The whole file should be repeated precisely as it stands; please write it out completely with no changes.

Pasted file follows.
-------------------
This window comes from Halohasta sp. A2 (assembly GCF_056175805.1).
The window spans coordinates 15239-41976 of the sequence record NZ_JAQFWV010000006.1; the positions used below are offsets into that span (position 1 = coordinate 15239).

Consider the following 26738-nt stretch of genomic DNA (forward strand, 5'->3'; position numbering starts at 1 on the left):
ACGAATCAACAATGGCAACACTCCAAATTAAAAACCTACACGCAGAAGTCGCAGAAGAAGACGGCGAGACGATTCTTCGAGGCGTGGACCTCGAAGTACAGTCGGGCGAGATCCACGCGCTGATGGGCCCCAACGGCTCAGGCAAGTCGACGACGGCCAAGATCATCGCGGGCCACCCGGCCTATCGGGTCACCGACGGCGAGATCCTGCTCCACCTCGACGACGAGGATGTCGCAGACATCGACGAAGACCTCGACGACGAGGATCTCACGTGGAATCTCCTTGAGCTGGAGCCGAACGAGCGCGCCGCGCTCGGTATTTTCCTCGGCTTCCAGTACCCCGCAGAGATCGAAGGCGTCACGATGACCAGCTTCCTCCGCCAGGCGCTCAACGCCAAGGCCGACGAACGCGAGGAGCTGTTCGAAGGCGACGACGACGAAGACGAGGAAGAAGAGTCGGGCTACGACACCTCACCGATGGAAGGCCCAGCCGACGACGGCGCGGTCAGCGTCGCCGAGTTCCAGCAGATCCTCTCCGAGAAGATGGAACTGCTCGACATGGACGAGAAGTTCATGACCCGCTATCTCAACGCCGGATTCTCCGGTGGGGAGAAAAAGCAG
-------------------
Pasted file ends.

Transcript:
This window comes from Halohasta sp. A2 (assembly GCF_056175805.1).
The window spans coordinates 15239-41976 of the sequence record NZ_JAQFWV010000006.1; the positions used below are offsets into that span (position 1 = coordinate 15239).

Consider the following 26738-nt stretch of genomic DNA (forward strand, 5'->3'; position numbering starts at 1 on the left):
ACGAATCAACAATGGCAACACTCCAAATTAAAAACCTACACGCAGAAGTCGCAGAAGAAGACGGCGAGACGATTCTTCGAGGCGTGGACCTCGAAGTACAGTCGGGCGAGATCCACGCGCTGATGGGCCCCAACGGCTCAGGCAAGTCGACGACGGCCAAGATCATCGCGGGCCACCCGGCCTATCGGGTCACCGACGGCGAGATCCTGCTCCACCTCGACGACGAGGATGTCGCAGACATCGACGAAGACCTCGACGACGAGGATCTCACGTGGAATCTCCTTGAGCTGGAGCCGAACGAGCGCGCCGCGCTCGGTATTTTCCTCGGCTTCCAGTACCCCGCAGAGATCGAAGGCGTCACGATGACCAGCTTCCTCCGCCAGGCGCTCAACGCCAAGGCCGACGAACGCGAGGAGCTGTTCGAAGGCGACGACGACGAAGACGAGGAAGAAGAGTCGGGCTACGACACCTCACCGATGGAAGGCCCAGCCGACGACGGCGCGGTCAGCGTCGCCGAGTTCCAGCAGATCCTCTCCGAGAAGATGGAACTGCTCGACATGGACGAGAAGTTCATGACCCGCTATCTCAACGCCGGATTCTCCGGTGGGGAGAAAAAGCAG